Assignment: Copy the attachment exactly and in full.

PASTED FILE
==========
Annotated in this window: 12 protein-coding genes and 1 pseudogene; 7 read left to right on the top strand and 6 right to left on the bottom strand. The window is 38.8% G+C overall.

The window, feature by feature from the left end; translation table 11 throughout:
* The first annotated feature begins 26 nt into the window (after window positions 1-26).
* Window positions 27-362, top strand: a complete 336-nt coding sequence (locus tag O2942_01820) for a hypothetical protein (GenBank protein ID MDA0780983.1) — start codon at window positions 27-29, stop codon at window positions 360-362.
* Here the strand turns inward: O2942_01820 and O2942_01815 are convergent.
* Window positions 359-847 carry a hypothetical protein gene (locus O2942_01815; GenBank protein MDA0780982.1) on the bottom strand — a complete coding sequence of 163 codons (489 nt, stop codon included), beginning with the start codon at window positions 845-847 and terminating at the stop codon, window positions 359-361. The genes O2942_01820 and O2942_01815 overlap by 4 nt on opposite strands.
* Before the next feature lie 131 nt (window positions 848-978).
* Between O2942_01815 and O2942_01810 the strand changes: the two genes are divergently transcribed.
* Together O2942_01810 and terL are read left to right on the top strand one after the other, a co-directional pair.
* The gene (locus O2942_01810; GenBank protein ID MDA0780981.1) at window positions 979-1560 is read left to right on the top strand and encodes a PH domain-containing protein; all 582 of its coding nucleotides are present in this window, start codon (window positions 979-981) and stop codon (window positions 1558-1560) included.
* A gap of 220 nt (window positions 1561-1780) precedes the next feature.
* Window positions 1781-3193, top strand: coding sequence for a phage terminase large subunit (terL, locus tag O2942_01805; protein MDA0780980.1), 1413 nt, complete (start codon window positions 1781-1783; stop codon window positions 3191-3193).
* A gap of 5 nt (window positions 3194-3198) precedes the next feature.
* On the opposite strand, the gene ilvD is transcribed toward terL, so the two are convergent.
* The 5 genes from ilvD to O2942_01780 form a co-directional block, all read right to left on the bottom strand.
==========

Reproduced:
Annotated in this window: 12 protein-coding genes and 1 pseudogene; 7 read left to right on the top strand and 6 right to left on the bottom strand. The window is 38.8% G+C overall.

The window, feature by feature from the left end; translation table 11 throughout:
* The first annotated feature begins 26 nt into the window (after window positions 1-26).
* Window positions 27-362, top strand: a complete 336-nt coding sequence (locus tag O2942_01820) for a hypothetical protein (GenBank protein ID MDA0780983.1) — start codon at window positions 27-29, stop codon at window positions 360-362.
* Here the strand turns inward: O2942_01820 and O2942_01815 are convergent.
* Window positions 359-847 carry a hypothetical protein gene (locus O2942_01815; GenBank protein MDA0780982.1) on the bottom strand — a complete coding sequence of 163 codons (489 nt, stop codon included), beginning with the start codon at window positions 845-847 and terminating at the stop codon, window positions 359-361. The genes O2942_01820 and O2942_01815 overlap by 4 nt on opposite strands.
* Before the next feature lie 131 nt (window positions 848-978).
* Between O2942_01815 and O2942_01810 the strand changes: the two genes are divergently transcribed.
* Together O2942_01810 and terL are read left to right on the top strand one after the other, a co-directional pair.
* The gene (locus O2942_01810; GenBank protein ID MDA0780981.1) at window positions 979-1560 is read left to right on the top strand and encodes a PH domain-containing protein; all 582 of its coding nucleotides are present in this window, start codon (window positions 979-981) and stop codon (window positions 1558-1560) included.
* A gap of 220 nt (window positions 1561-1780) precedes the next feature.
* Window positions 1781-3193, top strand: coding sequence for a phage terminase large subunit (terL, locus tag O2942_01805; protein MDA0780980.1), 1413 nt, complete (start codon window positions 1781-1783; stop codon window positions 3191-3193).
* A gap of 5 nt (window positions 3194-3198) precedes the next feature.
* On the opposite strand, the gene ilvD is transcribed toward terL, so the two are convergent.
* The 5 genes from ilvD to O2942_01780 form a co-directional block, all read right to left on the bottom strand.